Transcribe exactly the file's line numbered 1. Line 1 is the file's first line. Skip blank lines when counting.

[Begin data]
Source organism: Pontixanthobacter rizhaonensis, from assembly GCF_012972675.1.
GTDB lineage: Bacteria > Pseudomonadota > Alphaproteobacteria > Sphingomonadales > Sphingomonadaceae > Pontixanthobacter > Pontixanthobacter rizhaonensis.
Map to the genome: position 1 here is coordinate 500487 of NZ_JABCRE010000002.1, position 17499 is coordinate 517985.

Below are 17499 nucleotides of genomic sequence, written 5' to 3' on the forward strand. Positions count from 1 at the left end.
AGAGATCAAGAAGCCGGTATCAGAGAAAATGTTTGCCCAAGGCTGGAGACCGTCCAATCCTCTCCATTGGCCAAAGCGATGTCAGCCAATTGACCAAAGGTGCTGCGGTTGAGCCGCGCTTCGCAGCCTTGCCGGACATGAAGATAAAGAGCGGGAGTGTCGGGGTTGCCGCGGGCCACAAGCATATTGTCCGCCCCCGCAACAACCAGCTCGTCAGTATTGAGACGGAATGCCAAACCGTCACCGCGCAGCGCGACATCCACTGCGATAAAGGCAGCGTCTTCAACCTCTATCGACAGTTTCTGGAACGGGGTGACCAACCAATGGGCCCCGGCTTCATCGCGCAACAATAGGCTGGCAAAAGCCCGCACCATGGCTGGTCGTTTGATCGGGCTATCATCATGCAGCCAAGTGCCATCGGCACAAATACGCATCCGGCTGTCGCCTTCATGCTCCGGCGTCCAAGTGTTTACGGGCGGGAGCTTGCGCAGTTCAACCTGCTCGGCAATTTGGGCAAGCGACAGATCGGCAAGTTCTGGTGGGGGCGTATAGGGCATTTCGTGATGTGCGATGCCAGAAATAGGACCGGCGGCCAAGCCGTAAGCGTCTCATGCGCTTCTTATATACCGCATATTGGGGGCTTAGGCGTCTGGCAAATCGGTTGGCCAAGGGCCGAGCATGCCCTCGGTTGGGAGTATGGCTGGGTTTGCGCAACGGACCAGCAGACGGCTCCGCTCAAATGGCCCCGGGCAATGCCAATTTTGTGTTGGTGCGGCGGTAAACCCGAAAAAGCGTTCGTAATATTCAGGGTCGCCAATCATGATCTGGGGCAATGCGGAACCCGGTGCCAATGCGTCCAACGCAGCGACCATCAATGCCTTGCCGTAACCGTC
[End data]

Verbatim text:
Source organism: Pontixanthobacter rizhaonensis, from assembly GCF_012972675.1.